Price: $3.00.     9/10

The next dish is the Hainanese Traditional Curry Rice.  This dish was concocted as a hybrid of Western and Peranakan cuisine here in Singapore, and it is wonderful to see a vegetarian version now available.  The highlight of this dish is the pork chop, which is not too greasy or salty.  It is light and packed with flavour, with a moreish crunchy crust. As Chef Henry is a sauce expert, I had high expectations of the curry sauce, and luckily it didn't disappoint.  It is quite a mild curry, that has the richness that almost resembles a Japanese style curry.  The other ingredients on the plate were all cooked well, and worked in harmony with each other.

Price: $3.00.     9/10

Without a doubt, the star attraction from the menu change is this Hainanese Traditional Herbal Soup.  This dish review marks one of the rare occasions where I am struggling for words to describe the flavour of this soup.  The sensation one gets when consuming this soup is a very refreshing and cleansing one.  The herbal flavour is definitely present, but neither too subtle nor overwhelming.  The ingredients swimming majestically inside are sliced ginger, tau ke (dried beancurd sheets), coriander, tau pok, black fungus and mushroom stem mock mutton.  The flavour of this soup really left me speechless.  Instead of attempting to explain, I suggest it would be better for you to haul yourself down to Hougang and taste it yourself - You won't regret making the journey.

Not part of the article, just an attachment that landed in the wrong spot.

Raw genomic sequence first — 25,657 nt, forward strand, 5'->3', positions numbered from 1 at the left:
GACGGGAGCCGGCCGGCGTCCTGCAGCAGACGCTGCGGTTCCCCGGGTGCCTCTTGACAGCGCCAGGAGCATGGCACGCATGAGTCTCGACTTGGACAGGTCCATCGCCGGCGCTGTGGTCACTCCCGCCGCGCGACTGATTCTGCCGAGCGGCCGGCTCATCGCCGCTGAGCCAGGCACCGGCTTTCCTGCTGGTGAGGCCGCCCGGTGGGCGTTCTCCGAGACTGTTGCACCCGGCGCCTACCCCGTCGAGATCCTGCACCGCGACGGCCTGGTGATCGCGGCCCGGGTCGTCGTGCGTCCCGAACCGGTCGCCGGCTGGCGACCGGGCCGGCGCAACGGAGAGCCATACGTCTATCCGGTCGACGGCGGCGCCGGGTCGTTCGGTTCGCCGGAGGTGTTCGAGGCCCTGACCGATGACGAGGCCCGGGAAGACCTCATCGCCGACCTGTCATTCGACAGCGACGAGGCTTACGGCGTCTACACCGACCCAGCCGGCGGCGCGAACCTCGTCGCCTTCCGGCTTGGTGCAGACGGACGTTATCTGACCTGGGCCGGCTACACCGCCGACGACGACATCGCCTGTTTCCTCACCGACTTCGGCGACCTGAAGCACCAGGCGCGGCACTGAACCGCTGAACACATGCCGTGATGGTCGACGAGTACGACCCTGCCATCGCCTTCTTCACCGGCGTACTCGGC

Price: $5.50.     10/10


Conclusion - My biggest gripe with Singapore vegetarian food is almost all vegetarian stalls in Singapore are selling virtually the same thing.  The same dishes, cooked in the same way, with little imagination or creativity.  The reason why I am so excited and impressed with Vegetarian Era is because these dishes bring a completely new and refreshing approaching to vegan food in Singapore.  I especially recommend the herbal soup, but all dishes were exceptional in their own right.  If you don't visit Vegetarian Era, then you are really missing out on some of the best vegan dishes that Singapore has to offer.

Overall Rating
Food - 10/10
Ambiance- 8/10
Service - 9/10
Value - 10/10

Saturday, January 26, 2013

Changi City Point Vegetarian - Expo

A few years ago I had the great displeasure of working in Changi Business Park, in probably the most unpleasant job I've had in my life.  Therefore, after all this time, heading back to Expo did give me somewhat haunting memories of the past.  Expo has changed incredibly in that time, with it now attracting the casual public to the area, mainly due to the new Changi City Point Mall.  Expo is probably my most under-reviewed location in Singapore, because I know there are a lot of vegetarian eateries hidden in this area (due to the high amount of Indian workers).  I will do my best to review those also in the future.